2. Deactivate current conda environment. Modify the environment.yml file and change the name of the environment as you desire (usually it is on the first line of the yaml file)
  3. Create a new conda environment by executing this conda env create -f environment.yml

This process takes a couple of minutes, and now you can safely delete the old environment.

P.S. nearly 5 years and conda still does not have its "rename" functionality.

4
  • I'm liking this answer, and in the middle of executing it. I believe, though, that the prefix: ... line should also be changed to the new name, so the env folder isn't re-used...? Apr 4 at 0:04
  • ** UPDATE ** - changing the prefix in environment.yml was NOT honored. But adding the -p option worked fine: conda env create -f environment.yml -p /path/to/env Apr 4 at 2:56
  • You don't have to change anything, instead, you provide --name while creating new environment. Note that your environment file should end with .yml, not .txt.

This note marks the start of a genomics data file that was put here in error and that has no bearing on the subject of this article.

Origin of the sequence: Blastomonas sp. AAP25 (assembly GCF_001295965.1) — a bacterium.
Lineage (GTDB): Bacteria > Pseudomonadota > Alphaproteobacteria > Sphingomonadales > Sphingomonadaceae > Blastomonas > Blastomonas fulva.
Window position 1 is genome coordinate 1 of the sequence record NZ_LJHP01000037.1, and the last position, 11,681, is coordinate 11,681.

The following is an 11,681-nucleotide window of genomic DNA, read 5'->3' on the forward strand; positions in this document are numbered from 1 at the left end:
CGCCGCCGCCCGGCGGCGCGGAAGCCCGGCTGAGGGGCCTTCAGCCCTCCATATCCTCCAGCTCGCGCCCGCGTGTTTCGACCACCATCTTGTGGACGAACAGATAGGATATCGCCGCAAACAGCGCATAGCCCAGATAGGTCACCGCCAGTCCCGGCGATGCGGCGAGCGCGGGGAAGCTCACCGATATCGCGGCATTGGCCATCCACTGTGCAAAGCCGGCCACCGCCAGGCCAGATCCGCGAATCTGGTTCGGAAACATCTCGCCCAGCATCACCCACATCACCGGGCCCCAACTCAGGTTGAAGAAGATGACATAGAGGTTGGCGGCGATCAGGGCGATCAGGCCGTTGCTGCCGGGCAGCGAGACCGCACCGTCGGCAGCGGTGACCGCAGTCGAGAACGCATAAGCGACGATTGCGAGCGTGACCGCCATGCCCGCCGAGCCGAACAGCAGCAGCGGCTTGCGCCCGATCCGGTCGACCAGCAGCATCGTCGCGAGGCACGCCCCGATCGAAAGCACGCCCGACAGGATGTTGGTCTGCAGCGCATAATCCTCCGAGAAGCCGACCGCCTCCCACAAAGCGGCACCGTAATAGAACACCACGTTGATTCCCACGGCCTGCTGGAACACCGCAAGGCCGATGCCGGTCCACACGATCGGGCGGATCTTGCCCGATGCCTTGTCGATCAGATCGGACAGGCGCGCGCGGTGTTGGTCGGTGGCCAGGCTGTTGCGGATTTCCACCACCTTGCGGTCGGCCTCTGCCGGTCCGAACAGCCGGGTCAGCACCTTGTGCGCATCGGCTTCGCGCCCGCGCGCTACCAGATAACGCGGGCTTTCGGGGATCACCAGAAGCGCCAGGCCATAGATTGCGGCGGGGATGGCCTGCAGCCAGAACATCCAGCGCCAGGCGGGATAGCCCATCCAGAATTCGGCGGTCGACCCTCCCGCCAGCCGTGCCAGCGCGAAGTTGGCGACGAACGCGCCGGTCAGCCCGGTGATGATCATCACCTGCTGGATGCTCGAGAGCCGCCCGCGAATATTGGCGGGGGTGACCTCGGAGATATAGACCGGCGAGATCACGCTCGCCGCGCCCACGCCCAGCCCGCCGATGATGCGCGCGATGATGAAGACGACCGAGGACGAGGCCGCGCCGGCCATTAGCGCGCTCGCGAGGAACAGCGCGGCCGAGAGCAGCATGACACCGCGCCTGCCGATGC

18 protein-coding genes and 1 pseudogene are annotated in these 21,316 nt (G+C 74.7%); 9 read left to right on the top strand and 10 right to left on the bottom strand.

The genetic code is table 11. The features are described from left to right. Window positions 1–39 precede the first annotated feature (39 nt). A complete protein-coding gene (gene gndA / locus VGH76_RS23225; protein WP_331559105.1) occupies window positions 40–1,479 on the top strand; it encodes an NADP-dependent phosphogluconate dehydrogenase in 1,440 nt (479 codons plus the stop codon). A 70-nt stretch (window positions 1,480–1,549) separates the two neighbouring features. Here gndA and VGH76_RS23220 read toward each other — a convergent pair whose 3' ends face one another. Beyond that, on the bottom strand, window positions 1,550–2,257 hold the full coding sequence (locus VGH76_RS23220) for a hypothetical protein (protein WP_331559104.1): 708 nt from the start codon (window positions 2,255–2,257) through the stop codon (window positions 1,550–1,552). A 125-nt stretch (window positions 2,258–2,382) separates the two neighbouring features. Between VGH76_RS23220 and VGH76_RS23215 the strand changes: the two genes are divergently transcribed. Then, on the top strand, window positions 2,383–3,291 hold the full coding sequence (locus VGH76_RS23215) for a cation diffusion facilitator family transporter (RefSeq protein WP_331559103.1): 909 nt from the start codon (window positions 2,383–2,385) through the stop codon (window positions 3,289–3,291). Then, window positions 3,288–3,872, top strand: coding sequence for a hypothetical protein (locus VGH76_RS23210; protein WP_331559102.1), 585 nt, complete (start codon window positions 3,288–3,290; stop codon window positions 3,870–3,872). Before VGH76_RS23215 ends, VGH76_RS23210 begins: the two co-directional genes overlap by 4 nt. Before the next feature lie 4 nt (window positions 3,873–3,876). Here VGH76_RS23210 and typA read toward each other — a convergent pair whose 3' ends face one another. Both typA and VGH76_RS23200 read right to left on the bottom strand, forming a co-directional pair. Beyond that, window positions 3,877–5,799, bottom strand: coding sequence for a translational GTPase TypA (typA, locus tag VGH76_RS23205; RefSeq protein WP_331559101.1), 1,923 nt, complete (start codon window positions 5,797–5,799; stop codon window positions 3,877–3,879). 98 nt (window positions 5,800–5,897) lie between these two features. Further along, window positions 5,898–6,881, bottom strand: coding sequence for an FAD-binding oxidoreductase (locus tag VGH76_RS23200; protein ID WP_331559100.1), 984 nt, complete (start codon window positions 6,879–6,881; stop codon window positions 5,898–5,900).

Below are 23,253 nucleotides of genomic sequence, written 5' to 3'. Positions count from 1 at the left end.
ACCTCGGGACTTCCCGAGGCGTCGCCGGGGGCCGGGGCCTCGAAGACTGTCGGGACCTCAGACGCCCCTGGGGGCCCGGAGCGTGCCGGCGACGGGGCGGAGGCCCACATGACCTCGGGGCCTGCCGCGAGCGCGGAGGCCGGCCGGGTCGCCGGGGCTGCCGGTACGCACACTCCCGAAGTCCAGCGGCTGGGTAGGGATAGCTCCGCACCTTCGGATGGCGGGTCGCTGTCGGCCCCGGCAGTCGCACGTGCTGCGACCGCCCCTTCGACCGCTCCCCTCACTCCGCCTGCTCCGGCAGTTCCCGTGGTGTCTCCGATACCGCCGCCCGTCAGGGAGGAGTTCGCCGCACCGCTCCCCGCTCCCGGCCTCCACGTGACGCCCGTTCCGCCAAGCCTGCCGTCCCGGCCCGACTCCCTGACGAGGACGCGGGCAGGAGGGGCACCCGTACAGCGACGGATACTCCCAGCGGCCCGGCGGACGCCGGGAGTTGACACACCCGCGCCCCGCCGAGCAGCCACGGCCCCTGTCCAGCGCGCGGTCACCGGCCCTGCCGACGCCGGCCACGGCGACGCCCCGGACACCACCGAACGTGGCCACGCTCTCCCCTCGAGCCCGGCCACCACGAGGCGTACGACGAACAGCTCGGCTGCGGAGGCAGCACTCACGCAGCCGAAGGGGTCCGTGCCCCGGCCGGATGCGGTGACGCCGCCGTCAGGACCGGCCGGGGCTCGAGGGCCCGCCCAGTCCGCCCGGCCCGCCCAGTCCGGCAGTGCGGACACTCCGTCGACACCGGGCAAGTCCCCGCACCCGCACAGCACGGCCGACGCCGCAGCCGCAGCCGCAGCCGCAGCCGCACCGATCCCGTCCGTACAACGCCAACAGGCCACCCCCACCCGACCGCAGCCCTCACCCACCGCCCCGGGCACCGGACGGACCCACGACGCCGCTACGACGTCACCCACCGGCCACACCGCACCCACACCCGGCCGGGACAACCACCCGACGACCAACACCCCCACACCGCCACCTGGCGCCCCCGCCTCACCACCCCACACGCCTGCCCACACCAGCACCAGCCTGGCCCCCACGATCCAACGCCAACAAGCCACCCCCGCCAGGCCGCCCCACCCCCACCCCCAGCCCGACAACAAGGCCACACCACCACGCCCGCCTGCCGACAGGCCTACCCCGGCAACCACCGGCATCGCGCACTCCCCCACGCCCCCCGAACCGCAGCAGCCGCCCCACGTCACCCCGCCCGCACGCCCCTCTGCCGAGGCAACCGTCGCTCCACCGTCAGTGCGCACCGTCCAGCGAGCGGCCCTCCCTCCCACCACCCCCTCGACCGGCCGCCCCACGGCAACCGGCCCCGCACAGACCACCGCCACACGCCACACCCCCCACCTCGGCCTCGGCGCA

– Long
    Apr 14 at 7:07
  • Make sure that you change both the first line (name: <new name> ) and the final line (prefix: /dir1/dir2/../dirn/<new name>).
    – Ottpocket
    Jun 17 at 14:50
5

I'm using Conda on Windows and this answer did not work for me. But I can suggest another solution:

  • rename enviroment folder (old_name to new_name)

  • open shell and activate env with custom folder:

    conda.bat activate "C:\Users\USER_NAME\Miniconda3\envs\new_name"

  • now you can use this enviroment, but it's not on the enviroment list. Update\install\remove any package to fix it. For example, update numpy:

    conda update numpy

  • after applying any action to package, the environment will show in env list. To check this, type: